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Perampanel Improves Comorbid Epilepsy and Migraine, Masupidine to Treat Alzheimer Agitation, Fenfluramine Potential FDA-Approval in LGS

Neurology News Network for the week ending December 4, 2021. [WATCH TIME: 4 minutes]

WATCH TIME: 4 minutes

This week Neurology News Network covered a study evaluating the effects of perampanel in comorbid epilepsy and migraine, masupirdine's impact on Alzheimer disease agitation, and the FDA's decision to accept the sNDA of fenfluramine to treat Lennox-Gastaut syndrome.

Welcome to this special edition of Neurology News Network. I’m Marco Meglio. Please excuse our appearance this week as a majority of the US workforce, including the NeurologyLive team, moves to working remote as we come together to help reduce the spread of the novel coronavirus.

Perampanel (Fycompa; Eisai), an FDA-approved antiseizure (ASM) medication, significantly reduced epileptic seizures, migraine attacks, and the use of monthly rescue migraine medications over a 12-month stretch in a cohort of patients with comorbid epilepsy and migraine. For years, the mechanisms underlying the association of epilepsy and migraine have not been fully understood; however, some common pathophysiological processes in migraine and epilepsy have been recognized.2,3 In this observational study, investigators aimed to confirm the effectiveness of perampanel in 31 enrolled patients with comorbid epilepsy and migraine. Treatment with perampanel showed significant impact on reducing migraine, with 10 patients not experiencing a single migraine attack throughout the 12-month period. Additionally, 7 participants reported at least 75% reduction in migraine attacks, 5 had reductions of at least 50%, 4 had a reduction of at least 25%, and 1 patient remained unchanged.

Findings from the phase 2a multicenter, randomized, double-blind, proof-of-concept trial were presented at the 14th Clinical Trials on Alzheimer’s Disease Conference (CTAD). The study spanned a total of 26 weeks, with patients receiving a 50-mg dose of masupirdine, a 100-mg dose of masupirdine, or placebo. Patients who had a baseline neuropsychiatric inventory scale (NPI-A/A) score of 1 point or greater were randomized to receive placebo (n = 57), masupirdine 50 mg (n = 54), or masupirdine 100 mg (n = 48). A significant mean change from baseline was identified in both the 50 mg (P <.001) and 100 mg (P = .007) groups when compared with placebo at week 26. Similarly, in the group of patients with a baseline NPI-A/A score of 3 points or higher, investigators observed a significant mean change from baseline in the masupirdine 50-mg group (n = 30) at both week 13 (P = .012) and week 26 (P = .031) when compared with placebo. A significant change was also seen in the masupirdine 100-mg group at week 26, when compared with placebo.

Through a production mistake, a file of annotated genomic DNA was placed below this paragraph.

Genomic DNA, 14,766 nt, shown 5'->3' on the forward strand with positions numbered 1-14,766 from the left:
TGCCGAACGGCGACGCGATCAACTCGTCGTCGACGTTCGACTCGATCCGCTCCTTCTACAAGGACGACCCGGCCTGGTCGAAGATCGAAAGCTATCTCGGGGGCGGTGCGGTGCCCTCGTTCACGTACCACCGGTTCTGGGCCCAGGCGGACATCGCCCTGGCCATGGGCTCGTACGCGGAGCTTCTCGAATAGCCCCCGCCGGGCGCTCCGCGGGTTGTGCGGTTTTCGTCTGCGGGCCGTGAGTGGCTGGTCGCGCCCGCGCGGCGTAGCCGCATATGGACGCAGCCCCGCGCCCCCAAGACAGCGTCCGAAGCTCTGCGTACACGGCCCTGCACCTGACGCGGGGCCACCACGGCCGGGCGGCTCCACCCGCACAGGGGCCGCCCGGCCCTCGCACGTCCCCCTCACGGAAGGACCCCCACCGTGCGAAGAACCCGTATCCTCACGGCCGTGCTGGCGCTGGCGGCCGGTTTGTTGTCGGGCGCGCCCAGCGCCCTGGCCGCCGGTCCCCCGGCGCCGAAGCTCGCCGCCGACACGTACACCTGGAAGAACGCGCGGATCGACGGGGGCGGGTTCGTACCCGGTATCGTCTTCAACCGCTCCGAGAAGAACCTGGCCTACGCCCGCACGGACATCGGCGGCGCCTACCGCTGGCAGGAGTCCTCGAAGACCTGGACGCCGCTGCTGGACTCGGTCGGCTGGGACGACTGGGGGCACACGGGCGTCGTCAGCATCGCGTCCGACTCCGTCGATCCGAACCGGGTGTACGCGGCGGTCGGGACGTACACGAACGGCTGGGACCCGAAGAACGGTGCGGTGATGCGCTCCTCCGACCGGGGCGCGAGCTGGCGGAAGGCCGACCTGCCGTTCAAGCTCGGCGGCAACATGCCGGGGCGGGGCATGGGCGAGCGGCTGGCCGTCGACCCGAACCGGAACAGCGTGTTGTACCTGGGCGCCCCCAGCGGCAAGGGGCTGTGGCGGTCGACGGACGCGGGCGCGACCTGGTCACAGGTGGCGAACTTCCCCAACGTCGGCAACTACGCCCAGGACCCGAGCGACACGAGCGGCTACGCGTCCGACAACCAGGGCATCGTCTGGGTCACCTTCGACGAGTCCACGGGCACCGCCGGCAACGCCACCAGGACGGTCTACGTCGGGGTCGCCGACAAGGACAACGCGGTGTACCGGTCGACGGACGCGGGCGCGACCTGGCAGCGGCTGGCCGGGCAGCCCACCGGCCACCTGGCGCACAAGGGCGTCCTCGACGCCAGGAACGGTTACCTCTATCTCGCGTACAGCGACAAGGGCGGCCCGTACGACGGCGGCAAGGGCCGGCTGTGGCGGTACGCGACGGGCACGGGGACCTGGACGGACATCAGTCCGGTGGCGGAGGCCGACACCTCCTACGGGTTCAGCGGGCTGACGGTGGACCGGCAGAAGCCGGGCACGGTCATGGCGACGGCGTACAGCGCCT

According to a new announcement, the FDA has accepted for filing and granted priority review designation to Zogenix’s fenfluramine (Fintepla) to treat seizures associated with Lennox-Gastaut syndrome (LGS). The FDA will look to complete the review within the 6-month window, with a prescription user drug fee act (PDUFA) date of March 25, 2022. The application, submitted in September 2021, was backed by data from the phase 3 Study 1601, which showed that treatment with fenfluramine at a dose of 0.7 mg/kg/day was superior to placebo in reducing the monthly drop seizure frequency. Additional long-term safety and effectiveness data in ongoing open-label extension trials were also included in the submission. If approved, this would be the second indication for fenfluramine, after originally being greenlight by the FDA in June 2020 to treat seizures associated with Dravet syndrome in patients 2 years of age and older.

For more direct access to expert insight, head to NeurologyLive.com. This has been Neurology News Network. Thanks for watching.